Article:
A year later, rumors of Indian depredations again were heard.
The Mojave commander received a letter from a civil officer "stating
that four horses and a bullock had been killed and eaten by Indians
at Marl Springs." But this was a false alarm; two days later
the official reported that the stock had been found, neither
killed nor eaten.
- With traffic on the road increasing, the
Army put token protection at Marl Springs in order to provide
some type of cover from attack. The tiny post sat at the foot
of a spur of the granite Marl Mountains. Commanded on two sides
by high had to sacrifice defensibility in order to command the
spring. The facts of desert life were bluntly a matter of defending
from a poor spot that had water instead of a good but dry location
that could prove a trap.
- In 1867, the post was surrounded by hostile
Indians. During a 24-hour siege, the station had a full test
of its position. There were only three men there but they came
out with their scalps intact. In the true spirit of the romanticized
West, just at dawn a rescue column of soldiers cut through the
besieging circle of Indians to save the post.
- TO GET THERE: Marl Springs shows on the
Kelso 1:62,500 Quadrangle. The private road passing through Rainbow
Wells is usable; pick it up east of Baker from U.S. 91. Two and
a half miles south of Rainbow Wells, take right set of tracks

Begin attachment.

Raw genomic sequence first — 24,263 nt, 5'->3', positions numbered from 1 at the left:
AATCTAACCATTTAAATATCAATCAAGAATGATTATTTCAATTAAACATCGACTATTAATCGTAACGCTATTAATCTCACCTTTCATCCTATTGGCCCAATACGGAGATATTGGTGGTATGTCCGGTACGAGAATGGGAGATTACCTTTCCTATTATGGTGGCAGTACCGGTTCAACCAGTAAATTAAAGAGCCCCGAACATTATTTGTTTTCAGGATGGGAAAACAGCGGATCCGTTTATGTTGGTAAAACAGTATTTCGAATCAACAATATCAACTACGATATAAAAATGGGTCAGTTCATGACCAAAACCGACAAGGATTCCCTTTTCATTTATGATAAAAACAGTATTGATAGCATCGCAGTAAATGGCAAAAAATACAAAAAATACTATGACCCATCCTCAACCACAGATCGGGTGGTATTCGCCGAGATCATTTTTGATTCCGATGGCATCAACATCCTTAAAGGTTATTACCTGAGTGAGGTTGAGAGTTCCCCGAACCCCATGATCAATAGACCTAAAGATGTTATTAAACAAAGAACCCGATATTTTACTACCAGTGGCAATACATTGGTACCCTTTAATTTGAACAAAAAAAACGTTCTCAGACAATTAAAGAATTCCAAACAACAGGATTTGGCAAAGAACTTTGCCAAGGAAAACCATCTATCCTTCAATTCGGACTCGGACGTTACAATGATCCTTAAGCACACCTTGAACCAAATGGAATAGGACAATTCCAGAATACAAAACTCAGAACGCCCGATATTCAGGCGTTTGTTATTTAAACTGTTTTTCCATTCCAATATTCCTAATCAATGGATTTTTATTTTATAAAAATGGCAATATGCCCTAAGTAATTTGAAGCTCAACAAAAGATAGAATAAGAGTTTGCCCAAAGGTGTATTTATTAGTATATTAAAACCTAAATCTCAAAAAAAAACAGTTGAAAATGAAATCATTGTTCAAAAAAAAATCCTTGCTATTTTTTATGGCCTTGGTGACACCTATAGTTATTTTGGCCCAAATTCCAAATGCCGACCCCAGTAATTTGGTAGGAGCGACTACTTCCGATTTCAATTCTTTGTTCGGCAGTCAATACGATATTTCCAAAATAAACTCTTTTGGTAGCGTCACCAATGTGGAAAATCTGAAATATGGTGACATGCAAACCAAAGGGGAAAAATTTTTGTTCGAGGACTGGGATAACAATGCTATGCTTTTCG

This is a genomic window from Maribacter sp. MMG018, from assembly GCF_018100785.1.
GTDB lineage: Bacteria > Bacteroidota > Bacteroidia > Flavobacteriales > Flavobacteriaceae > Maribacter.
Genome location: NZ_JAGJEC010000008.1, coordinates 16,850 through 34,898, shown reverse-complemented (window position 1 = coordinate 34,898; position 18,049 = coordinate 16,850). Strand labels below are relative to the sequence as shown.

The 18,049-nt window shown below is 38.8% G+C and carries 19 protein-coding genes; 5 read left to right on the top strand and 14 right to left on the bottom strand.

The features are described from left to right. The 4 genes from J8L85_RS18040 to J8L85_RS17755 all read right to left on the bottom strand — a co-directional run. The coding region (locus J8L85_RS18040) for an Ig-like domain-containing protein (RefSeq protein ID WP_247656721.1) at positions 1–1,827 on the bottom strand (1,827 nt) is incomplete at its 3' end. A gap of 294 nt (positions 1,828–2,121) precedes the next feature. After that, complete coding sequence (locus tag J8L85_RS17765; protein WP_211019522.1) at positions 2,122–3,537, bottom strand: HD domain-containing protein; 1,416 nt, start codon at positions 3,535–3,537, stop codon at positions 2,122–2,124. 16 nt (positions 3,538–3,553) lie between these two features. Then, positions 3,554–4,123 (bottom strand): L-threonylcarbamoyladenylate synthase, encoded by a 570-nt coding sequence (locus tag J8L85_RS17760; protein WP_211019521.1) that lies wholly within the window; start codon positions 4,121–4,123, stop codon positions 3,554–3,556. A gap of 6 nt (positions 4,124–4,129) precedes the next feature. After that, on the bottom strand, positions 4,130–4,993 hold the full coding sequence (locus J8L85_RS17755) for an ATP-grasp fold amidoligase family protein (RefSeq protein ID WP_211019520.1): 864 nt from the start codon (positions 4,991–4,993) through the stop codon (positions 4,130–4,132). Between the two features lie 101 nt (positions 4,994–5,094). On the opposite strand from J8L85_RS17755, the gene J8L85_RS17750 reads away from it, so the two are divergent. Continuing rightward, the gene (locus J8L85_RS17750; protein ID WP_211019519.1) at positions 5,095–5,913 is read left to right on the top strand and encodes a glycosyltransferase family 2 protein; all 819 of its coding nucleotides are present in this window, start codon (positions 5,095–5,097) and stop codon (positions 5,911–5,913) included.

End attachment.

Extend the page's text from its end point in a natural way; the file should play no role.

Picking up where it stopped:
toward Marl Mountains. Site of camp is at foot, next to spring.
A U.S. Geological Survey marker is about 25 yards from spring.
Do not attempt to proceed to other fort sites west or east directly
from here; traces of the Government road have been eroded and
the way is impassable.
- Two dugouts of this type probably served
as living quarters, a use suggested by holes and primitive chimney
for smoke escape. Dugouts probably were caves hollowed out of
hillside next to corral, and roofs have collapsed since use.
A fireplace was inside, as suggested by soot-blackened hole and
smoke traces. Pile of rocks surrounds ceiling hole and served
- Marl Springs is in immediate foreground
in this view looking east toward Providence Mountains. In center
foreground, rectangular watering trough at spring can be seen
between posts. Corral is to immediate left with corral building
most obvious. In immediate left foreground, side walls of possible
headquarters building can be seen against side of slope. Dugouts
were in row to right, obscured by brush. Government Road across
valley to east goes 12 miles before reaching foot of mountains.
Valley is 300 feel below level of Marl Springs. From low point
in valley to pass leading to Rock Springs; road increases in
elevation 1,200 feet in eight miles. Al though it is only 18
miles from Marl to Rock Springs by Government Road, six miles
of it in this valley have eroded away and direct route is impassable.
- Marl Springs' military post might have
looked like this; at least this is how ground remains look today.
This patte is based on a studied guess of traces present in 1964
which may have come from old Army site, or from later use. Corral
apparently was square area surrounded by rock wall with rock
building against southwest corner. Two "barracks,"
a guess as to use, are suggested by dugouts in hill side while
"headquarters" is at location of outlines of stone
building. (Drawn from 1964 site inspection.)
- This page was
reprinted with permission from Old Forts of the Far West,
published in 1965